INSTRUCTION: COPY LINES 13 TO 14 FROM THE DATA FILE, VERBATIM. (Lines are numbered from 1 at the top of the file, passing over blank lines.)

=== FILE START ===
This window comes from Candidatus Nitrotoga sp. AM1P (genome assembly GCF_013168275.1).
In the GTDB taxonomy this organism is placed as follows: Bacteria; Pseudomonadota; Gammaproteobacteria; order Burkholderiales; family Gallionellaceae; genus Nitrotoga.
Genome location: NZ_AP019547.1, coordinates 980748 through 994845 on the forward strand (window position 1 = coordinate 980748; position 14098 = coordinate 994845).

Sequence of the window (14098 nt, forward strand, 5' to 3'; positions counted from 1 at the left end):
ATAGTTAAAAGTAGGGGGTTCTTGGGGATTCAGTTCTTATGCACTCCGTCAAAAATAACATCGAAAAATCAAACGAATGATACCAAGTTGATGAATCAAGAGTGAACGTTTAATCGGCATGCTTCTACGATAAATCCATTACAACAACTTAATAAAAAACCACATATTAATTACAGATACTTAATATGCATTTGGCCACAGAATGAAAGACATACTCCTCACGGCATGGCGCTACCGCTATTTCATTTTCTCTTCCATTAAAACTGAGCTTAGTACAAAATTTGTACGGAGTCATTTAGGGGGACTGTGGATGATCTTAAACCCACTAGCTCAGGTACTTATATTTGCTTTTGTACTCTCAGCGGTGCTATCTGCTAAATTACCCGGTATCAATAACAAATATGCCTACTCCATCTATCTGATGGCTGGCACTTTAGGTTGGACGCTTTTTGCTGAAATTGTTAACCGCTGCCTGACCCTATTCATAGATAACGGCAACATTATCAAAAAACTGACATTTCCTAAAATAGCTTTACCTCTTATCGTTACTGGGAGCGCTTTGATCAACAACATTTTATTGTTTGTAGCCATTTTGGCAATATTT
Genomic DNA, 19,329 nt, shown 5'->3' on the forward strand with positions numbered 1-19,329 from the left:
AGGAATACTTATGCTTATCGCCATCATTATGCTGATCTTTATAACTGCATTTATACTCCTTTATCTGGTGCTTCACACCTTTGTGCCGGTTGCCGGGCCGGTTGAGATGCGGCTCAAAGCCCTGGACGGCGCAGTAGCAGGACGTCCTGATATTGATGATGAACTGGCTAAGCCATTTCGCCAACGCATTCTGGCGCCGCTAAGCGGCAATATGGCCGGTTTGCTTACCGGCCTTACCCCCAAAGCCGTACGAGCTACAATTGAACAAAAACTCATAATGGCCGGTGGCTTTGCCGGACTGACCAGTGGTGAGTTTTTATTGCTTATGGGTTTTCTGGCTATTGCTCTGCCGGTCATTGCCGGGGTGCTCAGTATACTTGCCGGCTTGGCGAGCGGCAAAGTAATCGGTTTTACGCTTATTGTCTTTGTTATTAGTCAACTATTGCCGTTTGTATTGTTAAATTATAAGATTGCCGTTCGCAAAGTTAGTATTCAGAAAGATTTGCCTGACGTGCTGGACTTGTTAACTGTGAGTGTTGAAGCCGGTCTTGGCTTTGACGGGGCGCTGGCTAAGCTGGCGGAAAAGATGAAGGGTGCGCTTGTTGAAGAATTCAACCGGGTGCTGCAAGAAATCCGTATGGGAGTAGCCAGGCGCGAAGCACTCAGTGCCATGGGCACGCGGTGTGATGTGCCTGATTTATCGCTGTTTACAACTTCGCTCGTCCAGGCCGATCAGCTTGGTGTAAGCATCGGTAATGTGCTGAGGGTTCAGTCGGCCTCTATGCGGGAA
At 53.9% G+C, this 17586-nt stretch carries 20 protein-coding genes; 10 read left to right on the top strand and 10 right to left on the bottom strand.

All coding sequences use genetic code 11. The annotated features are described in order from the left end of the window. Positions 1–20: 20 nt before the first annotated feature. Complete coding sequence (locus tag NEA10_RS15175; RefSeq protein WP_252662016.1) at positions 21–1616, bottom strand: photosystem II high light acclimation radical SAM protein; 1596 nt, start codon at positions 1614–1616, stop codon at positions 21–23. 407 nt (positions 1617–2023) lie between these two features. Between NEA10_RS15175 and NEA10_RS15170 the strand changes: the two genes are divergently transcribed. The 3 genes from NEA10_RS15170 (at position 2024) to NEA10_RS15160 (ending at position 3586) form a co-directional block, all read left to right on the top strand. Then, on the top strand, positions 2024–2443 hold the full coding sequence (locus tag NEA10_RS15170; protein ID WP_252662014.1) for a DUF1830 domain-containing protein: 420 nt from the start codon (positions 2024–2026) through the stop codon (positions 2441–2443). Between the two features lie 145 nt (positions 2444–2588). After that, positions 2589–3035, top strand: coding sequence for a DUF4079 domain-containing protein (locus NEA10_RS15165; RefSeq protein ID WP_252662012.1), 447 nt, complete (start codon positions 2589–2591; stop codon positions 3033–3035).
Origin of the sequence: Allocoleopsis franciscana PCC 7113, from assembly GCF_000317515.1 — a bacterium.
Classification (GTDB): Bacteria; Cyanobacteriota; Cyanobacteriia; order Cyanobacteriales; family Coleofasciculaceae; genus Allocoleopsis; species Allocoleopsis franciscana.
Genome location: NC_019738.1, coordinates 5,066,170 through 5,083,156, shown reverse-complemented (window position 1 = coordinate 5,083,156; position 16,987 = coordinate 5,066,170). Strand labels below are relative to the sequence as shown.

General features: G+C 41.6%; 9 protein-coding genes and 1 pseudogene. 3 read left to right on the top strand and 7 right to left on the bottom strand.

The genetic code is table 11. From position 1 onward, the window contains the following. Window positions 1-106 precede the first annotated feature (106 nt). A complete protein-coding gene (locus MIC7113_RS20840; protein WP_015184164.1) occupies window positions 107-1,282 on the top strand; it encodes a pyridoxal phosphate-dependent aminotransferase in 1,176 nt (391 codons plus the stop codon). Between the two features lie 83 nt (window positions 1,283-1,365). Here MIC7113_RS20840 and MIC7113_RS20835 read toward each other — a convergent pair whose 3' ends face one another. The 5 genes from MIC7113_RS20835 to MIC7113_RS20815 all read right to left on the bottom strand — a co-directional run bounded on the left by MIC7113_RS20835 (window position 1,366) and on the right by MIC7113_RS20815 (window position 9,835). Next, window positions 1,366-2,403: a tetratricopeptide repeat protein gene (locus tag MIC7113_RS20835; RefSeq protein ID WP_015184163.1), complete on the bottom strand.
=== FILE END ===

General features: G+C 41.6%; 9 protein-coding genes and 1 pseudogene. 3 read left to right on the top strand and 7 right to left on the bottom strand.

The genetic code is table 11. From position 1 onward, the window contains the following. Window positions 1-106 precede the first annotated feature (106 nt). A complete protein-coding gene (locus MIC7113_RS20840; protein WP_015184164.1) occupies window positions 107-1,282 on the top strand; it encodes a pyridoxal phosphate-dependent aminotransferase in 1,176 nt (391 codons plus the stop codon). Between the two features lie 83 nt (window positions 1,283-1,365). Here MIC7113_RS20840 and MIC7113_RS20835 read toward each other — a convergent pair whose 3' ends face one another. The 5 genes from MIC7113_RS20835 to MIC7113_RS20815 all read right to left on the bottom strand — a co-directional run bounded on the left by MIC7113_RS20835 (window position 1,366) and on the right by MIC7113_RS20815 (window position 9,835). Next, window positions 1,366-2,403: a tetratricopeptide repeat protein gene (locus tag MIC7113_RS20835; RefSeq protein ID WP_015184163.1), complete on the bottom strand.